What Is Arthur Miller Message In Death of a Salesman?

Last Updated: 21 Apr 2020
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The theme of dreams plays a very important part in ‘Death of a Salesman’. They consist of ‘the American Dream’, daydreams and hopes for succeeding. Willy Loman was the main victim in this play as he ended up losing his life by trying to achieve the ‘American Dream’. Although, this dream was the main reason for Willy’s early death, this wasn’t something that he wanted to do; it was the dream that the American society wanted him to do. This dream is known as ‘The American Dream’ and it played an important role in disappointing the characters of Willy’s family.

In the majority of the play, Willy Loman is seen to be following the American Dream. The American Dream is the idea that everyone can become successful, rich and popular in America, but this is mainly based on luck. Willy Loman tries to achieve this, but seeking this artificial happiness that was set by America only ended with his life being taken away. Throughout the entire play, Willy Loman was chasing this false dream that was given to him by the society surrounding him, but he never wanted to do this.

He wanted to live in the country and support himself in the great outdoors, “Me and my boys in those grand outdoors” (Act 2), but this never worked out because of the American society, which made Willy forget about his true dream and forced him to spend his entire life chasing ‘the American Dream’ which in the end, brought him to an early death. Another theme of dreams that Arthur Miller used was ‘hopes and ambitions’. Willy’s flashbacks link to this theme as he has still not achieved his ambition to become successful; instead, Willy used his flashbacks to hide in the past where his life was cheerful and pleasant.

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A perfect example of this was at the beginning of the play where he said that his son, Biff was not achieving anything with his life, but then, he fell into a flashback where Biff was popular in school and was adored by everyone around him. Willy keeps on reminiscing this time because it shows that he was trying to use the past to cheer himself up when he was going through a hopeless time in the present. Hopes and ambition are very important because it showed that Willy ‘hoped’ to be well-liked which was the reason for him becoming a salesman because he thought this was the best job for an American.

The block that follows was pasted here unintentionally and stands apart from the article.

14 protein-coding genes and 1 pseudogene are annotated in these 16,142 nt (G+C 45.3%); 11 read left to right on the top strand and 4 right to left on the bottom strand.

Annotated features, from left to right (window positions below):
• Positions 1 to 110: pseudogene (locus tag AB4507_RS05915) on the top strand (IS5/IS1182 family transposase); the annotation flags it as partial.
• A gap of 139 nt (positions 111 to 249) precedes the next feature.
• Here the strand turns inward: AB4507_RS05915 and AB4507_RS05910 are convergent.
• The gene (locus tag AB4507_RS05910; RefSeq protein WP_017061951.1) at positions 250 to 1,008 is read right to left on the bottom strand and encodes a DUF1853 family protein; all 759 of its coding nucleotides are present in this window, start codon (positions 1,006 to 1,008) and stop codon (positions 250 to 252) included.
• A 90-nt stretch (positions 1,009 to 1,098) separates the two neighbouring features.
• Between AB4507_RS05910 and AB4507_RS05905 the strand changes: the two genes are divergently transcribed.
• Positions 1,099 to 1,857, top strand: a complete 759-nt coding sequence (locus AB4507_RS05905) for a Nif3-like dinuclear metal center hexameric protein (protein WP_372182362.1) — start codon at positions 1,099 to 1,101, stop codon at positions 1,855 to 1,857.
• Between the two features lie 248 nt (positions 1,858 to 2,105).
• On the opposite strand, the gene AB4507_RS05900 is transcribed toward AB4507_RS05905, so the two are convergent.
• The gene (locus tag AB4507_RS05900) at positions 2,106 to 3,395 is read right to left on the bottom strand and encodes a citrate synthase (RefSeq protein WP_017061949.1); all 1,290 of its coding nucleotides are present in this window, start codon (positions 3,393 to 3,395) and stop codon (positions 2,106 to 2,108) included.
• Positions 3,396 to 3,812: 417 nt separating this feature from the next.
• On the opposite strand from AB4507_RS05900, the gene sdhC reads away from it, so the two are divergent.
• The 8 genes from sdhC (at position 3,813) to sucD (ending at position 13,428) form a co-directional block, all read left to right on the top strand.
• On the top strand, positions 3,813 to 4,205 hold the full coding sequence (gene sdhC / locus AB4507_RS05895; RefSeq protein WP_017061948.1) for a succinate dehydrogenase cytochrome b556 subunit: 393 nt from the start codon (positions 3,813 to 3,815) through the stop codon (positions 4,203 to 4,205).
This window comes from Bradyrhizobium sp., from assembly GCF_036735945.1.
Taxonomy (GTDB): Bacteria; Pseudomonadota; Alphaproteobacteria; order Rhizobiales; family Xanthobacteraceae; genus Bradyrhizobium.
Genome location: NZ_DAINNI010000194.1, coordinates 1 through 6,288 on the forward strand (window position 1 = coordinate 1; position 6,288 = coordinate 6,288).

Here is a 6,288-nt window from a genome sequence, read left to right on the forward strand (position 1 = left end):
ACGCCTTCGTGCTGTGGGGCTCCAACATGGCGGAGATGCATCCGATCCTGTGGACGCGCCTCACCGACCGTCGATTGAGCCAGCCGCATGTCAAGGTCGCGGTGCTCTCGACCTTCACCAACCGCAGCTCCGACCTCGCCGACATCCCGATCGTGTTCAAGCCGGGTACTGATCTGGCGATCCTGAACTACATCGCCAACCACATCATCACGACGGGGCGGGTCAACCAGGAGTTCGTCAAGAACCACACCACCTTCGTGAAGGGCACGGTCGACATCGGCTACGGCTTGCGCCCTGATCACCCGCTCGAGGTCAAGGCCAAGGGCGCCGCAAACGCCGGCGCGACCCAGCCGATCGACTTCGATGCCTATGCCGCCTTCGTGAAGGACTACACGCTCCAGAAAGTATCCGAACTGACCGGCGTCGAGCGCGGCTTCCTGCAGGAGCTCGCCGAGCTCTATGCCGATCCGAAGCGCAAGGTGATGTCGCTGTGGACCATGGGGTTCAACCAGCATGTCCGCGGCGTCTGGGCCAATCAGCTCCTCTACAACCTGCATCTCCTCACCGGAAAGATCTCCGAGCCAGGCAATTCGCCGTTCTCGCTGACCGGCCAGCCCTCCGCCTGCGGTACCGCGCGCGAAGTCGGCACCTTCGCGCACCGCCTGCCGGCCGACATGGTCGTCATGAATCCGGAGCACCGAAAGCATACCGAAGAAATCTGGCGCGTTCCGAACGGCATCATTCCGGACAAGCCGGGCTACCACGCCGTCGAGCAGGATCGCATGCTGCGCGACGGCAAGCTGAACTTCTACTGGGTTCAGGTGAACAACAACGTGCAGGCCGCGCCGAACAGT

This theme links to the American Dream because Willy thought that being a salesman would make him rich and successful as it was the ‘best job’, but it didn’t, instead it was dictating and playing with his life. He told his two sons that, “Uncle Charley is liked, but not well-liked”. The reason for this was to prove to Biff and Happy that he was important to other people, but in Willy’s mind, he knew he would never be able to match the level of success of his brother, Ben and Charley achieved, instead Willy was living under their shadow leading him into another disappointment.

The American Dream makes the Loman family very acquisitive, they think that buying the newest technology on the market is the best way of showing that they are rich and successful, for example, they bought a new refrigerator because “it had the best ads on them”. This sort of buying spree led the Lomans into severe debt and was one of the main sources to Willy’s death as he tried to pay off the debt by killing himself in the end.

Arthur Miller also uses the name ‘Happy’ for the use of irony because the character is getting no real fulfilment from his work or life. “My own apartment, a car, plenty of women. And still, goddammit, I’m lonely”, this shows that goods cannot fill his soul therefore his happiness is limited. Arthur Miller added this type of character into the play because it shows us that the American Dream is not what we think it is, it is in fact added to show that money cannot buy happiness which is why Happy is lonely, leaving him disappointed with his life.